• Full Review
  • Specifications

Full Review

 

The Google Nexus One is Google’s own handset, produced to showcase the Android operating system. It’s made by HTC, already experienced in Google phones, and both hardware and software shine.

Size and handling on the Google Nexus One

If you’re after something small and compact, the Google Nexus One isn’t the phone for you. It’s a big handset, but feels good to hold and surprisingly light. The back is slightly rubberised and sits on your palm while you operate the 3.7-inch screen with your thumb.

The display’s a beauty: a high-resolution, AMOLED number that is sharp and vivid with bright colours and deep blacks. It’s not good in bright sunlight compared with, predictable, the iPhone, but it’s better than a regular LCD screen.

A black border under the screen contains four touch-sensitive keys: Back, Menu, Home and Search. There is no physical Call key. Under this sits a central clickable trackball for navigating around your home screens that glows when you get a message or call.

The only other buttons are a power switch at the top and a volume key on the left-hand side. This lack of physical keys makes for a simple and attractive handset

Android on the Google Nexus One

The latest version of Android, 2.1, can already be found on a couple of HTC handsets, but the Nexus One has a few features that are unique to it. The voice-to-text option is great: hold the handset as if you were making a call and simply speak into the phone. Google sends your voice to a remote server that analyses your words by comparing it other recordings. It works – not perfectly, but well – and you can use voice-to-text for web searches, and text entry in emails and messages. If you speak clearly, one sentence at a time, you should be pleased with the result.

Another Nexus One-exclusive feature is the pleasingly named Google Goggles, which analyses photographs and leads you to appropriate websites. For example, we snapped a picture of our Pret á Manger salad and were taken to the Pret website. Google does warn you that Goggles is unlikely to work on animals or clothing, and we certainly confused it with a picture of a dog, but we like it nevertheless.

Home screens on the Google Nexus One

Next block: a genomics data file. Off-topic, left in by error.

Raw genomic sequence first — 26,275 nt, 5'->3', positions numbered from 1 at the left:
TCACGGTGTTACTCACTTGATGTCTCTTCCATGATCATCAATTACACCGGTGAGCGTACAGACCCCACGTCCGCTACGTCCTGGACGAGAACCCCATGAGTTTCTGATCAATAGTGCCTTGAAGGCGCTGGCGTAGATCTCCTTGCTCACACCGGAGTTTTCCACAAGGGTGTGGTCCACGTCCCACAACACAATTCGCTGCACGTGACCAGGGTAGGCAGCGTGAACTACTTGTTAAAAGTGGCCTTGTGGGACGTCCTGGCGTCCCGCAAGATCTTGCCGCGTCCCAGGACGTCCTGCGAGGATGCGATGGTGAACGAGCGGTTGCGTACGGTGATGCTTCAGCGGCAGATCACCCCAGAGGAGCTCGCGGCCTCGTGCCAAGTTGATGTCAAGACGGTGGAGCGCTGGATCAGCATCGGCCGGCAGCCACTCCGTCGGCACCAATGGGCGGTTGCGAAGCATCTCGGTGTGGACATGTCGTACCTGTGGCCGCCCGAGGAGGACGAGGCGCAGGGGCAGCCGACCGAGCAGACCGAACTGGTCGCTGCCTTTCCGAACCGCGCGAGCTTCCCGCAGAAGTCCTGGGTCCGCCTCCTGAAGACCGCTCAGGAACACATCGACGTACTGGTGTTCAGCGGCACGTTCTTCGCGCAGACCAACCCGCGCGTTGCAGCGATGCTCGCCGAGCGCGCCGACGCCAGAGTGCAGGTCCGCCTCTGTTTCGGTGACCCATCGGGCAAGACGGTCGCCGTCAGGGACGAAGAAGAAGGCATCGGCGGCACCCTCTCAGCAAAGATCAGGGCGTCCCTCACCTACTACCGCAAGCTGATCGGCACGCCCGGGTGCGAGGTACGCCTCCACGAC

Android 2.1 offers you five home screens, with lovely animated wallpapers. These need a fast processor to work well, and the Google Nexus One has a superb 1GHz Qualcomm Snapdragon processor. It makes features and apps launch instantly and web pages load quickly.

Once you are online you can enlarge content with the lovely pinch-and-zoom function; a double-tap with reflow the text so it’s all in view.

Camera on the Google Nexus One

The five-megapixel camera works well, although it does suffer from the shutter lag that is the bane of all camera phones. It has a flash, which is always a bonus, although undeniably the results are better in good light.

Lest we forget, the Nexus One is also a phone – and a very good one at that. Unlike some smartphones out there, you calls connect quickly and noise-cancellation technology improves the sound no end.

Drawbacks of the Google Nexus One

Of course, no phone is perfect, and the Nexus One has a couple of niggling flaws that are worth mentioning. For instance, it takes a while to get used to the touch-sensitive icons at the foot of the screen/ You need to hit them in exactly the right place, leading to lots of repeated pressing until you get it just right.

It’s also big: we like it but there will certainly be people who just can’t get along with a handset this size. It’s also a complex phone, which will attract some people and put others off. And the battery drains on a daily basis – but that tends to be the case with most feature-rich smartphones.

Memory is a perennial failing of Google phones, and the Nexus One doesn’t come close to the Nokia X6 or iPhone, for example. You can invest in a microSD card to boost your storage space, however.

The verdict on the Google Nexus One

The Google Nexus One is a smart phone alright, with an enhanced Android operating system, lots of lovely features and a fast processor, all wrapped up in a lovely looking piece of kit.

Specifications

Specifications

 

Type of phone:Smartphone
Style:candy bar
Size:119x59.8x11.5mm
Weight:130g
Display:N/A colours
Resolution:480x800
Camera:Five megapixels
Special Camera features:auto focus, LED flash
Video recording:Yes
Video playback:Yes
Video calling:No
Video streaming:Yes
Music formats played:WAV, MP3, eAAC+
3.5mm jack port:Yes
Handsfree speakerphone:Yes
Voice Control:N/A
Voice Dialling:N/A
Call records:Practically unlimited
Phonebook:Practically unlimited entries and fields, Photocall
Ringtones customization:N/A
Display description:AMOLED capacitive touch-screen
Website:www.google.com
SAR:N/A
Portfolio:N/A
Standard color:Brown (teflon coating)
Launch Status:Available
Ringtones:MP3
Radio:Yes
Operating system:Android
Connectivity:Wi-Fi, Bluetooth, A2DP
Announced date:January 2010
What's in the Box:N/A
RAM:N/A
International launch date:January 2010
Battery life when playing multimedia:N/A
CPU:Qualcomm Snapdragon QSD8250 1 GHz processor
FM Radio Description:N/A
Internal memory:512MB RAM, 512MB ROM
Memory Card Slot:microSD
Messaging:IM, SMS, Email, MMS
Internet Browser:HTML
E-mail client:Push email
GPS:A-GPS
Java:Yes
Games:Yes + downloadable
Data speed:HSDPA
Frequency:Quad-band
Talktime:420 minutes
Standby:Up to 250 hours
Display size:3.7 inches
Keypad:QWERTY
Audio recording:N/A

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